Monday, November 27, 2017

(Used) Devon figures out the Cube of Nissan

Nissan Cube (Z12) – Frontansicht, 25. August 2013, Düsseldorf.jpg
The Nissan Cube is a funky little hatchback that's been sold in Japan for years. It's not the most stylish of Nissan cars, but it surely does stand out. With rivals from Kia and Scion, will the Nissan Cube manage to keep up? Or will it be another case of all style and no substance?

Likes: Roomy interior, generous kit, low running costs, distinctly designed inside out.

Dislikes: Sloppy handling, sluggish engine, odd-ball styling, too much wind noise on the motorway.

Performance: There's only one engine available for the Cube. It's a 1.8-liter four-cylinder with 122hp, although the engine is fuel efficient. It doesn't feel up for the job. It offers decent pace around town, but on faster paced roads you'll struggle to get up to speed. The CVT-transmission really does bring the buzz out of the engine, and often robs you off valuable revs when you need it most.

Ride & handling: The Cube feels comfortable because the suspension is set towards comfort, so there's plenty of body-roll in corners. You'll think the car wasn't attached to its chassis. On the motorway, you'll often feel like you're being blown about by cross winds due to the tall body.

Refinement: The cabin is roomy and airy, with very little road noise. Wind noise however will be an issue. The Cube's tall body makes it as aerodynamic as a tower block. So wind noise rushes into the cabin at high levels. The CVT transmission brings the buzz out of the engine. This makes long distance driving a bit tiresome.

Behind the wheel: The front seats are comfortable, but they lack lateral support. The dashboard is easy to navigate. Everything feels user friendly. Forward and rear visibility will be an issue. You'll feel like the windscreen is miles away from you, and those thick B-pillars create massive blind spots.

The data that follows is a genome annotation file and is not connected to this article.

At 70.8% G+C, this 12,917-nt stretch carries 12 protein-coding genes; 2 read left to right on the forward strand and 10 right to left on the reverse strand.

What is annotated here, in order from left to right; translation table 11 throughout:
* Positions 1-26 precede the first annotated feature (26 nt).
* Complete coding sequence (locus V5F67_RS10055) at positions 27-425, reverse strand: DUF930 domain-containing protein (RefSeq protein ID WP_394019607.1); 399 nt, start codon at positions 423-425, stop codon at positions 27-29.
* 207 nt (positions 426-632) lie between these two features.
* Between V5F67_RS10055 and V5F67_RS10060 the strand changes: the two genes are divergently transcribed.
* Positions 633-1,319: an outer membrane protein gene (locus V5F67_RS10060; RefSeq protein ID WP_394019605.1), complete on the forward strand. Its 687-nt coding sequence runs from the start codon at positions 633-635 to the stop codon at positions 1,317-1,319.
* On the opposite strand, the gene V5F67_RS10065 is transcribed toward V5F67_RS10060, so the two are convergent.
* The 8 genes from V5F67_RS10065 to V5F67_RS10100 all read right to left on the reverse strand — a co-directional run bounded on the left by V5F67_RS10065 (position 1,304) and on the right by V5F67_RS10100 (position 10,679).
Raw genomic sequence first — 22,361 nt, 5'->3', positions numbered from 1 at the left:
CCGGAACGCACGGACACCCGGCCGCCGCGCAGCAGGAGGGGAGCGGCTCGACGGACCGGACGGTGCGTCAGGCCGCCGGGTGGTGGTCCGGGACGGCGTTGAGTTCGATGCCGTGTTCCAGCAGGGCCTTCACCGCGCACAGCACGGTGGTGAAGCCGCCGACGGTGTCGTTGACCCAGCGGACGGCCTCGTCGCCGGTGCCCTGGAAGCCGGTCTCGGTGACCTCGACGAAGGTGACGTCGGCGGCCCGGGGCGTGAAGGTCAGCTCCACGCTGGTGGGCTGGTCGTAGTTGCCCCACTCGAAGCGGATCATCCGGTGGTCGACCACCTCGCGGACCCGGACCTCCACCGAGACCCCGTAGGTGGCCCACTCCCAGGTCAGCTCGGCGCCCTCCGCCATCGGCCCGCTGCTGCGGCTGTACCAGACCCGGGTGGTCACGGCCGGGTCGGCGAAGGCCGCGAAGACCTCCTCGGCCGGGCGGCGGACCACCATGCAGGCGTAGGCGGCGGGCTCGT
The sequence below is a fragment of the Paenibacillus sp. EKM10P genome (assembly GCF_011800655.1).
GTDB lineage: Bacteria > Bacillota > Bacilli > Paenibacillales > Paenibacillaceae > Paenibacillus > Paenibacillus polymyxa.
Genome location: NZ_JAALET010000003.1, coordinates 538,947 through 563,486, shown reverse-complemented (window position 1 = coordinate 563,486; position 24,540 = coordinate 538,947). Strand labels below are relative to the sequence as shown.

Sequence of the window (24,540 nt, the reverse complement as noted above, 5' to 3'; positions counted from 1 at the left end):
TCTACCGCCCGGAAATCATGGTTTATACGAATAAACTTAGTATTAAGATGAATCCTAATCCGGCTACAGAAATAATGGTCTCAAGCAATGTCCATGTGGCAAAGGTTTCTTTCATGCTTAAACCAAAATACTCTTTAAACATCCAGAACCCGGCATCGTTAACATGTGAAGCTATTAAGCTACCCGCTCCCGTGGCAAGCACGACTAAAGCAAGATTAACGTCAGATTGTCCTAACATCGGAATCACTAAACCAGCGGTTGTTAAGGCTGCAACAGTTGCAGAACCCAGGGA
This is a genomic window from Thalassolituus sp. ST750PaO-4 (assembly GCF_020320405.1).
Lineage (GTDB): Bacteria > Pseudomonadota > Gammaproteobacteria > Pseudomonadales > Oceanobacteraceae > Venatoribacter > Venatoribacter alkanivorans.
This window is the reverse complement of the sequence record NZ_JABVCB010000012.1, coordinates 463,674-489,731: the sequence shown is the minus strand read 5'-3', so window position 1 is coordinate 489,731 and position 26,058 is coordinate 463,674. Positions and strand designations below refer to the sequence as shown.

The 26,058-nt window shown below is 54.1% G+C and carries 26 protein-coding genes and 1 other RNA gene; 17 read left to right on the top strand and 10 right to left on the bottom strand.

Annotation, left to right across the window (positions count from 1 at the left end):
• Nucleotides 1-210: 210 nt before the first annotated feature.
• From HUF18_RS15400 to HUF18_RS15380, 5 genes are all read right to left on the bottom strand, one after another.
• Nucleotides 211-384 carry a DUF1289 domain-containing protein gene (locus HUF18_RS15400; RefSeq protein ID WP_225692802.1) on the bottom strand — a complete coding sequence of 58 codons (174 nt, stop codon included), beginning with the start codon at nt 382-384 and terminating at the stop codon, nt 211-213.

Space & Practicality: There's plenty of head and legroom in both the front seats and the rear seats. The tall body does give you an airy feel in the cabin. The seats fold down 60/40 to increase cargo space. While the boot isn't massive, it's awkward shape makes getting things in and out a breeze.

Equipment: The Nissan Cube comes well equipped. The base trim comes with air-con, cd-player, 6-way adjustable driver seat and a nifty trip computer. Top of the range models add automatic headlamps, sporty body-kit, and navigation system.

Buying & Owning: The Nissan Cube comes with a low asking price. It's not the most stylish car on the block, but it does offer loads of kit for the money. Discounts are available, and resale value should be good. Running costs are low too, thanks to decent fuel economy.

Quality & reliability: The interior feels well put together. Many plastics feel sturdy and long lasting. Nissan has a solid reliability record. The Nissan Cube should prove to be just as reliable.

Safety & Security: The Cube offers side-curtain airbags, anti-lock brakes and traction control all standard, even on the base trim. Deadlocks, engine immobiliser and an alarm are standard across the range to keep theft at bay.

The Nissan Cube isn't the most stylish car on the block. The interior is roomy, and the kit is generous for the money. However, the Cube's handling is sloppy. The engine isn't really up for the job, and there's too much wind noise on the motorway. It may seem like the Cube is all style and no substance. Even with all the negatives, the Cube still has a market for those who want something out side of the box. Before you consider a Cube however, we highly suggest you look at its rivals first. They're priced the same, but exceed in what the Cube falls short in.

Devon M 

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